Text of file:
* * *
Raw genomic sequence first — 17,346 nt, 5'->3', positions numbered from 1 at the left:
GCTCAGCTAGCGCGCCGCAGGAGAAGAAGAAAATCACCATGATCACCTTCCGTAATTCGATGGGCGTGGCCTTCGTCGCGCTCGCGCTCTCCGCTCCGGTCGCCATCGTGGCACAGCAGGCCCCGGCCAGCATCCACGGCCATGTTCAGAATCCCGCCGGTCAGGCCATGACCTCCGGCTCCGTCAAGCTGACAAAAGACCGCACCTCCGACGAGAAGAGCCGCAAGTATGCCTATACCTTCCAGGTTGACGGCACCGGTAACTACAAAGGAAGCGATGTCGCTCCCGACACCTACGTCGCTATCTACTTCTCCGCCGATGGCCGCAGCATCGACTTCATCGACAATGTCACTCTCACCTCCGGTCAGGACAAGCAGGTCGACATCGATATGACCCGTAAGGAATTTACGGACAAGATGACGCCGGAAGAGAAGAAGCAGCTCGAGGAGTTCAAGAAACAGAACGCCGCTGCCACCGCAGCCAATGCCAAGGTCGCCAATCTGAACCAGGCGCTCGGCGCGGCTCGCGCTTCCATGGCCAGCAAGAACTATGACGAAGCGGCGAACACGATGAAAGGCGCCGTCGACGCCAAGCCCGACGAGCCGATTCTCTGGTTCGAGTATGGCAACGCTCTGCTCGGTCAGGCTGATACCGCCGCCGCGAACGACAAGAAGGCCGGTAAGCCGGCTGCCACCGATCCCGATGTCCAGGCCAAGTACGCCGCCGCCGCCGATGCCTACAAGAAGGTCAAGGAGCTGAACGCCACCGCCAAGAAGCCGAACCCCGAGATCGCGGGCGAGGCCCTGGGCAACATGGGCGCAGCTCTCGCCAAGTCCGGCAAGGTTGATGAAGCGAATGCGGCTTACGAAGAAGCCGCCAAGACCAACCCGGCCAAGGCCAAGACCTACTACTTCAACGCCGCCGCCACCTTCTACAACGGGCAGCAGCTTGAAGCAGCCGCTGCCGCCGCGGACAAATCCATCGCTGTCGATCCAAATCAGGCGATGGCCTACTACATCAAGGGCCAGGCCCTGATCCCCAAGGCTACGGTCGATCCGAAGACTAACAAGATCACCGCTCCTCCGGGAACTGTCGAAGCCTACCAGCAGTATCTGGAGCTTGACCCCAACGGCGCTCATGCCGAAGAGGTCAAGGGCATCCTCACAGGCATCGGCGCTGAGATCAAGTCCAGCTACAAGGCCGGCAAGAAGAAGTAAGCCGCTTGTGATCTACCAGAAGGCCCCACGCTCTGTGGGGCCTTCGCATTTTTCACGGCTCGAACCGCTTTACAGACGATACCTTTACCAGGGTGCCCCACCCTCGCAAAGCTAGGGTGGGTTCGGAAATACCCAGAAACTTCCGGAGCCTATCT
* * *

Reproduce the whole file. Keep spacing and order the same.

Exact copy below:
Raw genomic sequence first — 17,346 nt, 5'->3', positions numbered from 1 at the left:
GCTCAGCTAGCGCGCCGCAGGAGAAGAAGAAAATCACCATGATCACCTTCCGTAATTCGATGGGCGTGGCCTTCGTCGCGCTCGCGCTCTCCGCTCCGGTCGCCATCGTGGCACAGCAGGCCCCGGCCAGCATCCACGGCCATGTTCAGAATCCCGCCGGTCAGGCCATGACCTCCGGCTCCGTCAAGCTGACAAAAGACCGCACCTCCGACGAGAAGAGCCGCAAGTATGCCTATACCTTCCAGGTTGACGGCACCGGTAACTACAAAGGAAGCGATGTCGCTCCCGACACCTACGTCGCTATCTACTTCTCCGCCGATGGCCGCAGCATCGACTTCATCGACAATGTCACTCTCACCTCCGGTCAGGACAAGCAGGTCGACATCGATATGACCCGTAAGGAATTTACGGACAAGATGACGCCGGAAGAGAAGAAGCAGCTCGAGGAGTTCAAGAAACAGAACGCCGCTGCCACCGCAGCCAATGCCAAGGTCGCCAATCTGAACCAGGCGCTCGGCGCGGCTCGCGCTTCCATGGCCAGCAAGAACTATGACGAAGCGGCGAACACGATGAAAGGCGCCGTCGACGCCAAGCCCGACGAGCCGATTCTCTGGTTCGAGTATGGCAACGCTCTGCTCGGTCAGGCTGATACCGCCGCCGCGAACGACAAGAAGGCCGGTAAGCCGGCTGCCACCGATCCCGATGTCCAGGCCAAGTACGCCGCCGCCGCCGATGCCTACAAGAAGGTCAAGGAGCTGAACGCCACCGCCAAGAAGCCGAACCCCGAGATCGCGGGCGAGGCCCTGGGCAACATGGGCGCAGCTCTCGCCAAGTCCGGCAAGGTTGATGAAGCGAATGCGGCTTACGAAGAAGCCGCCAAGACCAACCCGGCCAAGGCCAAGACCTACTACTTCAACGCCGCCGCCACCTTCTACAACGGGCAGCAGCTTGAAGCAGCCGCTGCCGCCGCGGACAAATCCATCGCTGTCGATCCAAATCAGGCGATGGCCTACTACATCAAGGGCCAGGCCCTGATCCCCAAGGCTACGGTCGATCCGAAGACTAACAAGATCACCGCTCCTCCGGGAACTGTCGAAGCCTACCAGCAGTATCTGGAGCTTGACCCCAACGGCGCTCATGCCGAAGAGGTCAAGGGCATCCTCACAGGCATCGGCGCTGAGATCAAGTCCAGCTACAAGGCCGGCAAGAAGAAGTAAGCCGCTTGTGATCTACCAGAAGGCCCCACGCTCTGTGGGGCCTTCGCATTTTTCACGGCTCGAACCGCTTTACAGACGATACCTTTACCAGGGTGCCCCACCCTCGCAAAGCTAGGGTGGGTTCGGAAATACCCAGAAACTTCCGGAGCCTATCT